While poor families in the developed world usually experience brief deprivation as a result of job loss or another isolated event, ultra-poor families in rural Africa have exhausted their land, livestock, and other productive assets. Without the means to restore natural and human capital, they may face a lifetime of poverty.
"In the US, poverty, while distressingly widespread, is a short-term phenomenon," Barrett noted. ""It is qualitatively and ethically different to talk about people who have very little hope of leaving poverty."
But Barrett said that the next generation of rural Africans has reason to be hopeful. While there is no one-size-fits-all approach, targeted investment could improve the outlook for many poor African nations. Barrett cited a generation of successful poverty relief efforts in Asia, where ultra-poverty rates in some countries have fallen from the high teens to less than five percent.
"East and Southeast Asia were at least as grim a generation ago as Africa is today," Barrett emphasized. "We know from the historical record that the world can move a lot of people out of poverty very quickly."
Citing Schultz's Nobel Prize acceptance speech, Barrett suggested that the international community focus first on reversing the cycles of decline that have pushed so many African farmers into meager subsistence agriculture.
Farm output, he said, universally impacts the rural poor. When output increases, poor farmers gain directly by selling their surplus. The extra supply also keeps local food prices low, benefiting the vast majority of rural Africans who consume more food than they produce.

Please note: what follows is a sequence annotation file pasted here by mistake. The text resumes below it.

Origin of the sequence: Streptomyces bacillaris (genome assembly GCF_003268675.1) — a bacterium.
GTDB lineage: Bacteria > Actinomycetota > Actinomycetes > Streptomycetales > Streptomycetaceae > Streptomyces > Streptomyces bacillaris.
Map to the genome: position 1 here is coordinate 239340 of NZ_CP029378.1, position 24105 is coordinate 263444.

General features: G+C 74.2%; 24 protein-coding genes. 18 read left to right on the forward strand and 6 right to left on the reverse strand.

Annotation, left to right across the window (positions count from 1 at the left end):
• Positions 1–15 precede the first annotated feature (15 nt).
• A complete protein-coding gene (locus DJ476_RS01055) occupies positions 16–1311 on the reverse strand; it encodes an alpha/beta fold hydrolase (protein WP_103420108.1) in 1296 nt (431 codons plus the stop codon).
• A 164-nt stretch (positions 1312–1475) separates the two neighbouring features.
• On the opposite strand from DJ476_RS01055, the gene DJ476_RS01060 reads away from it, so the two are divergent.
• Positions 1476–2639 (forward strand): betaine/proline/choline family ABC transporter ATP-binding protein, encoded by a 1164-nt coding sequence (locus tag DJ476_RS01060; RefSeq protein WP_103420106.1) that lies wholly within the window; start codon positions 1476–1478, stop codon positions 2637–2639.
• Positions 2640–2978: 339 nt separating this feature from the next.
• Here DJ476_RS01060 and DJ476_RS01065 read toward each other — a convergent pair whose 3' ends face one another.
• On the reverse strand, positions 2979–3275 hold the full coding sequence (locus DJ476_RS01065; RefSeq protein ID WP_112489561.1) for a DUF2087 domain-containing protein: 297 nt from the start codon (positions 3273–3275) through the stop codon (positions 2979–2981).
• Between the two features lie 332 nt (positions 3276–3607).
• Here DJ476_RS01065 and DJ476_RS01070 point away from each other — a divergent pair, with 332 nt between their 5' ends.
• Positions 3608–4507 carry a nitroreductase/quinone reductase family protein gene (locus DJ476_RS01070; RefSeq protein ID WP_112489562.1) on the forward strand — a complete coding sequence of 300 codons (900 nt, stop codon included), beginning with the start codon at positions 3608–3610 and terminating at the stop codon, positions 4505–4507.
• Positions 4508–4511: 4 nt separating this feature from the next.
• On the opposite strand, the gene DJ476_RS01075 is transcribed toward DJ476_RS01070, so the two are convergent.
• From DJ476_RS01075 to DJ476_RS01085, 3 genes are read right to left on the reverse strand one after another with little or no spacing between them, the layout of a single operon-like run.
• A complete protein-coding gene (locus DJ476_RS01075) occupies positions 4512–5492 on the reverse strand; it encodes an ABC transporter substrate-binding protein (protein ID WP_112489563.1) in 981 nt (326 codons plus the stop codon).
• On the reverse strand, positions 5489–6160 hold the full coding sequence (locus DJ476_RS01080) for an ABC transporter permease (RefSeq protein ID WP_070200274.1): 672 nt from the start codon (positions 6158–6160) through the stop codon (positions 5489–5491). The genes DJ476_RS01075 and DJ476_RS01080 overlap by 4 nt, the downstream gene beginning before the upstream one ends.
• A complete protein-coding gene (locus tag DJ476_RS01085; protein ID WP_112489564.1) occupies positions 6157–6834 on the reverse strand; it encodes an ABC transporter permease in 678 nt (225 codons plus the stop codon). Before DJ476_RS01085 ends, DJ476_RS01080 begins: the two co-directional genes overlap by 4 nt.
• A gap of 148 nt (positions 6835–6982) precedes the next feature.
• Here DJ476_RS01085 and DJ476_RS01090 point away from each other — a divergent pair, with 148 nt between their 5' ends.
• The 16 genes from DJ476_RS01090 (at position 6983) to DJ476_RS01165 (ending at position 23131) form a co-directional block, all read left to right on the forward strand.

Barrett described several possible "entry points" to stimulate agricultural productivity, including direct land and livestock grants, organized provision of rural education and health care, and renewed commitment to African crop research.
Private entrepreneurs, he said, are particularly well situated to invest in the technology and infrastructure needed to open rural markets, support soil and water conservation, and improve communication between buyers and sellers.
Barrett said that relief efforts should ultimately turn their attention to moving rural Africans out of agriculture. High rural population densities have compressed average farm sizes to a fraction of a hectare, he explained, making farming an unsustainable enterprise. More and more rural Africans are suffering the consequences of trying to do too much with too little.
"They find farming hard work," Barrett said, "and they'd like their kids to be able to find something else to do."
Barrett already sees a brighter future for those farmers and their children. "With governments and private investors already increasing their commitments to agriculture and rural development in Africa," he said, "I firmly believe we are in the early stages of being on the way."
This talk was the third in FSE's Global Food Policy and Food Security Symposium Series.